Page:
‘Like watching your girlfriend kiss someone else’: the artists who had their songs co-opted by politicians

Today’s stage-managed politics depend on everything being on-message – including choosing the perfect conference walk-on tune. But the musicians whose songs are being used have no say in

There can be no tougher DJ gig than the Conservative party conference. It is not that it’s a discerning crowd. But it’s once the politicians have left the stage that the complaints start. This year Liz Truss herself was said to have selected M People’s Moving On Up to soundtrack her arrival at the lectern: it’s a determinedly upbeat anthem, if you don’t listen to the lyrics about packing your bags and moving on out. But the outgoing PM’s choice was not endorsed by M People, with founder Mike Pickering – a longtime anti-Tory – tweeting his anger.

Not that the band could do anything about it: the choice of music at such events is down to the discretion of the venue, not the label or artist (though it’s a different story for party political broadcasts). But just as there is a tradition of political protest music, there’s an equally long one of musicians protesting against politicians’ use of their songs. We spoke to artists who have had their songs co-opted by politics against their wishes.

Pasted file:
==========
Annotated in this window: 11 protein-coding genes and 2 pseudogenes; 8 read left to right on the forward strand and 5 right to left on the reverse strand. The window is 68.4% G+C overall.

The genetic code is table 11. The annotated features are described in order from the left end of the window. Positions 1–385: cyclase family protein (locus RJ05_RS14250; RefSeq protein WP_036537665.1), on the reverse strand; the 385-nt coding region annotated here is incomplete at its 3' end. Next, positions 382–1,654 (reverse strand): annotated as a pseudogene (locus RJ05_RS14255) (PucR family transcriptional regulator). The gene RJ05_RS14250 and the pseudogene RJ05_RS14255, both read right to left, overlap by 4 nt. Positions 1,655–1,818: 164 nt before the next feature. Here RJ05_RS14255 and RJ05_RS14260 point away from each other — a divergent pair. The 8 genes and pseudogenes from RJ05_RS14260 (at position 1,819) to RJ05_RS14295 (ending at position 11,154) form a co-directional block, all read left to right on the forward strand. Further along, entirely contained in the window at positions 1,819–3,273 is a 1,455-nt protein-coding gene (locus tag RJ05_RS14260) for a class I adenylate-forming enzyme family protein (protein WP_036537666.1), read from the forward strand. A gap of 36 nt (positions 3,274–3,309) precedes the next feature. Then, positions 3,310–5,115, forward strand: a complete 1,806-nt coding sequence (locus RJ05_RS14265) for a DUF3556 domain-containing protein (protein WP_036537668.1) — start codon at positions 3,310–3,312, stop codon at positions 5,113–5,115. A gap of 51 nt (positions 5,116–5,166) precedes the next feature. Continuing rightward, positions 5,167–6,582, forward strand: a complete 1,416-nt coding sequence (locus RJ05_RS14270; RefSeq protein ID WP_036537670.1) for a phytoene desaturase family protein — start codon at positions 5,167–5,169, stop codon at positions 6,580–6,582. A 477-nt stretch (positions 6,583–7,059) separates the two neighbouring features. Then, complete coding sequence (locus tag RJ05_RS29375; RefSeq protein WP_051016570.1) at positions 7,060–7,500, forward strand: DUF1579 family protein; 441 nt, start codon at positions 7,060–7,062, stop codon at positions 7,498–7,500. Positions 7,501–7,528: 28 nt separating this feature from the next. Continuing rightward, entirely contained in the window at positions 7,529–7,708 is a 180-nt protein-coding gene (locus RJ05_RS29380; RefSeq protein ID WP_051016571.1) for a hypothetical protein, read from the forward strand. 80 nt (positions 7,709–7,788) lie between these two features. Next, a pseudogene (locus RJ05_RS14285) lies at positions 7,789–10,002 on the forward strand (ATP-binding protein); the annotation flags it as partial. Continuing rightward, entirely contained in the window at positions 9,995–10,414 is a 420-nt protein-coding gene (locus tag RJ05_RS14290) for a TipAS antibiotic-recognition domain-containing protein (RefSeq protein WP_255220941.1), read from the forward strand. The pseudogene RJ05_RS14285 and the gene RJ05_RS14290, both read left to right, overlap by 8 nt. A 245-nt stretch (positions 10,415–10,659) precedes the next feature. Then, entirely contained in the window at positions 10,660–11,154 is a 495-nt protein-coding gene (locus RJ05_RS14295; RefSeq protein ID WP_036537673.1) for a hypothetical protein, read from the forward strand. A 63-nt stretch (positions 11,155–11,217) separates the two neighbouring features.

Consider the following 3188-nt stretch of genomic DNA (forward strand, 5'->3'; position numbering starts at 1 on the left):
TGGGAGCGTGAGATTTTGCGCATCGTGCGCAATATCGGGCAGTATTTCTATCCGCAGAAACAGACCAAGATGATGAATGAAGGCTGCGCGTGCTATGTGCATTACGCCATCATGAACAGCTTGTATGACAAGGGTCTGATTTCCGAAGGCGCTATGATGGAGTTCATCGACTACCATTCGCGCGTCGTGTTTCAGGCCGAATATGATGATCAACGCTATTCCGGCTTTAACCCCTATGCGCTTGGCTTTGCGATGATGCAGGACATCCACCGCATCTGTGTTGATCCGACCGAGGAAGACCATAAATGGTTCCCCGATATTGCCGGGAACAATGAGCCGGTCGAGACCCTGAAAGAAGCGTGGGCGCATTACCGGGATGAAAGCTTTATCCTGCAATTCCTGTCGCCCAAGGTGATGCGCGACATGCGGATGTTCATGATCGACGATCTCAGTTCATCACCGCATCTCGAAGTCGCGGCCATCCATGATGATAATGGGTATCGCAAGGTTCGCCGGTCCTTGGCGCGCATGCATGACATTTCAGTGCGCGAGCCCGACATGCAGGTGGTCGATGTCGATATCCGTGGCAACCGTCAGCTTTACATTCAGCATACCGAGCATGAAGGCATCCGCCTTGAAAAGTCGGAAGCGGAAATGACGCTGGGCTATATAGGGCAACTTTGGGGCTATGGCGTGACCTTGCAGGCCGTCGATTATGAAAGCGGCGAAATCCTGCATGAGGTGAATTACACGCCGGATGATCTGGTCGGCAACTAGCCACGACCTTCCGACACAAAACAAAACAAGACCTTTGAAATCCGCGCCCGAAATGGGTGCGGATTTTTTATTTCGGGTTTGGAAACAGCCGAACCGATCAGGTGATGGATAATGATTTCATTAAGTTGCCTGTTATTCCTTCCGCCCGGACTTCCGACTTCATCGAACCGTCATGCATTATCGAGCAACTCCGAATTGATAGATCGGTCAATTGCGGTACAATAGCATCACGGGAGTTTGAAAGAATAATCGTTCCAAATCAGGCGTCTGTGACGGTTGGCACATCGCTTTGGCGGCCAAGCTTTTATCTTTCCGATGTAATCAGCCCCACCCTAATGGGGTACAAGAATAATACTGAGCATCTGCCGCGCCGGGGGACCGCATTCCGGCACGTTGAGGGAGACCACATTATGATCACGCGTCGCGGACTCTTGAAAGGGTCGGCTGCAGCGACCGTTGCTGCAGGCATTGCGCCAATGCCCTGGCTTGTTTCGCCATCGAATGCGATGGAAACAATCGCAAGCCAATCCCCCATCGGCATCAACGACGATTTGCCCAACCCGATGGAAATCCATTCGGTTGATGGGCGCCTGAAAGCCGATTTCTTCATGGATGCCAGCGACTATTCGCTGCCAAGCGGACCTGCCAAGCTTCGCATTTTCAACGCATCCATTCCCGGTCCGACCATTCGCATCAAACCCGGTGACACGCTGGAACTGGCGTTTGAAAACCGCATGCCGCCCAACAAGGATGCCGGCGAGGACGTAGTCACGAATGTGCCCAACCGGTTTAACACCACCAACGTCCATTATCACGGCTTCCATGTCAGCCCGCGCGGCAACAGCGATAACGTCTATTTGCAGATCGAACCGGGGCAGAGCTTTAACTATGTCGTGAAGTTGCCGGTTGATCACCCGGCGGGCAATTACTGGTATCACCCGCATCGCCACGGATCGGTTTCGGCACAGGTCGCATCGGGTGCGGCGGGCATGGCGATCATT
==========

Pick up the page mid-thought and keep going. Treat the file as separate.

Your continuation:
Friendly Fires

Between rock and a hard place … Friendly Fires.
Between rock and a hard place … Friendly Fires. Photograph: Richard Saker/The Guardian

At last year’s Conservative party conference, Friendly Fires’ song Blue Cassette played as Boris Johnson walked on stage to give his speech. The band responded on Instagram to clarify that their permission to use the track had not been sought: “If we’d have intended them to use it, we’d have named the track Blue Bunch of Corrupt Wankers.”

Jack Savidge (drummer): It’s a strange, sort of vertiginous feeling to hear that someone’s using a piece of your music to further their own interests; that it’s the Conservative party makes it all the more irritating. It seems like every year a different artist gets that peculiar “honour”. It feels like being taken advantage of: we haven’t had any dealings with the Conservatives, yet they think it’s OK to use our stuff without prior approval.